By Charles Hurburgh and Steve Johnson
Large amounts of soybeans will be stored on-farm and commercially this fall and well into 2019 — perhaps even through 2019. As with all grains, spoilage of soybeans will occur quickly if storage moisture is too high. High oil content makes beans more susceptible to spoilage than corn. Thus, soybeans need to be about 2 points drier than corn for proper storage.
In a normal year, using unheated air, a bin fan can dry soybeans to 13% moisture in the fall and lower in the spring. In cool and wet fall conditions, supplemental heat may be required.
This fall, the drier weather during the last two weeks of October took the need for supplemental heated air out of the picture. The key is knowing the grain temperature and following weather conditions, especially the dew point and the difference between dew point and temperature. That difference has been running at nearly 20 degrees F — very good for this time of year.
Be careful drying beans
Soybeans with less than 18% moisture content can be dried with bin fans if airflow is high enough for the moisture. Storing 18% beans is about like storing 20% corn. Also, remember beans are fragile compared to corn, and they can be damaged by air that’s too hot or too dry and by rough handling.
Soybeans have about 25% less airflow resistance than shelled corn, so fans sized for corn drying will produce greater airflow through soybeans. Greater airflow means faster drying. For soybeans, if you are drying with heated air, limit it to 130 to 140 degrees F range for commodity beans, and 100 to 110 degrees F for seed beans. The actual grain temperature of commodity beans should not exceed 120 degrees F; most dryers use air hotter than the actual grain temperature will reach.
Low-temperature dryers should have a full perforated floor and a fan that can push airflow of 0.5 to 1 cubic foot per minute per bushel, and progressively more up to 18% moisture beans.
To avoid overdrying and cracking of soybeans, size heaters on low-temp drying bins for no more than a 10-degree-F temperature rise, and use an in-plenum humidistat to shut off the heater when relative humidity of drying air is below 45%.
The concern with airflow and low-heat drying of beans (without stirring) is overdrying, which causes substantial economic loss when beans get below 13% moisture content. You can get very dry very fast with beans. As long as they are cold, they will keep well. See the table on Page 6 for allowable storage times for soybeans and corn.
Both temperature and moisture are important in grain preservation; but often, temperature control is the most immediately important if drying capacity is limited.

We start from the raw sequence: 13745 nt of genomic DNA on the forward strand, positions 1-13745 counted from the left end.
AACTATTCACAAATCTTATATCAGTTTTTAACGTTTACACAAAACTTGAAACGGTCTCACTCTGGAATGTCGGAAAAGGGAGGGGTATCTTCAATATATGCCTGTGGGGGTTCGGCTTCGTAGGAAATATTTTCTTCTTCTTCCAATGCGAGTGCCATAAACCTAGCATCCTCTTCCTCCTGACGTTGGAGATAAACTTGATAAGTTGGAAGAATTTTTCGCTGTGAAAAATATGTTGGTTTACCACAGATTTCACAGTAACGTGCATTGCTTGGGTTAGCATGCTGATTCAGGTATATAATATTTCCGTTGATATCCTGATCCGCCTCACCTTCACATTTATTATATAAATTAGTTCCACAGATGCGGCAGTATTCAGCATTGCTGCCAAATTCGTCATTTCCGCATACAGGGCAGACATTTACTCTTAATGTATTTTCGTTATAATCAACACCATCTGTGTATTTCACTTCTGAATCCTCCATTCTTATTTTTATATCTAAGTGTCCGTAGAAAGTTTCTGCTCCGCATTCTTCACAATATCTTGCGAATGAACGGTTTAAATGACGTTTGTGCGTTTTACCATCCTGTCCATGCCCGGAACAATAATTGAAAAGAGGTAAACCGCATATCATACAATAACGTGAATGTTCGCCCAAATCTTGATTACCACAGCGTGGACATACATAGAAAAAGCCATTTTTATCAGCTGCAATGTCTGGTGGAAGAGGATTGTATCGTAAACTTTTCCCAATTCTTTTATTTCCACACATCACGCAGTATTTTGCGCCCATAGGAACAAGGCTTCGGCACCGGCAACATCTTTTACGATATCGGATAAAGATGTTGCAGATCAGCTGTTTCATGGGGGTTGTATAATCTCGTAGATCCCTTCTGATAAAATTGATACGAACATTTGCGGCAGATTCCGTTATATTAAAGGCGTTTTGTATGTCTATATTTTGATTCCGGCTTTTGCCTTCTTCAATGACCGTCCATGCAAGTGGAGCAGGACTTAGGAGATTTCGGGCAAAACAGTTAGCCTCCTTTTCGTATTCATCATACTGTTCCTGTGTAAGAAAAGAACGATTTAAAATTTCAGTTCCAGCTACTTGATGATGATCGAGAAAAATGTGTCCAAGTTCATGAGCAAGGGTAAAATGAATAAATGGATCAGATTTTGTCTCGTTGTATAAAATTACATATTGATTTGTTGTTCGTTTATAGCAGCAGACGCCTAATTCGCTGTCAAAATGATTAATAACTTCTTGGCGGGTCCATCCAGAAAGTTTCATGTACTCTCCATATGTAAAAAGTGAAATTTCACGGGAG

Drying time depends on airflow, weather and initial moisture content, but will probably be three to six weeks. If current conditions stay favorable, it may be only a week or two. Check the soybean moisture and condition every day. Resume drying in spring, if necessary. If you detect mold, heating or foul odors during drying, unload the bin and sell, or dry the beans at a high temperature. Keep in mind that once beans start to mold, it’s very hard to stop them, because oil rancidity reactions begin and continue beyond mold activity.
Other storage strategies
Here are a few more tips for soybean storage:
• Level off bins immediately after harvest; remove the center core.
• Avoid using worn augers and mechanical spreaders that will damage the seed while filling.
• Aerate bins as soon as they are filled to remove heat from stored beans, regardless of moisture. Get grain temperature into the 40s or below immediately. This shouldn’t be an issue this year. The dew point tells about how cold you can get them.
• Aerate stored beans to maintain grain temperature at 35 to 40 degrees F in winter and 40 to 60 degrees F in summer. This is probably not possible in summer, depending on dew point. Keep them cold as long as you can.
• Check bins every couple of weeks during the storage period; watch for crusting and aerate if needed. Be sure bins are ready for unloading before winter weather arrives, in case you need to move soybeans that are going out of condition.
Caution: With mold on beans coming from some fields this fall, don’t mix damaged beans with good-quality beans. For information on mold and moisture management, see Managing wet soybeans in a late harvest. Also, visit the Iowa Grain Quality Initiative.
Hurburgh is an ISU Extension grain quality specialist and director of the Iowa Grain Quality Initiative. Johnson is an ISU farm management specialist.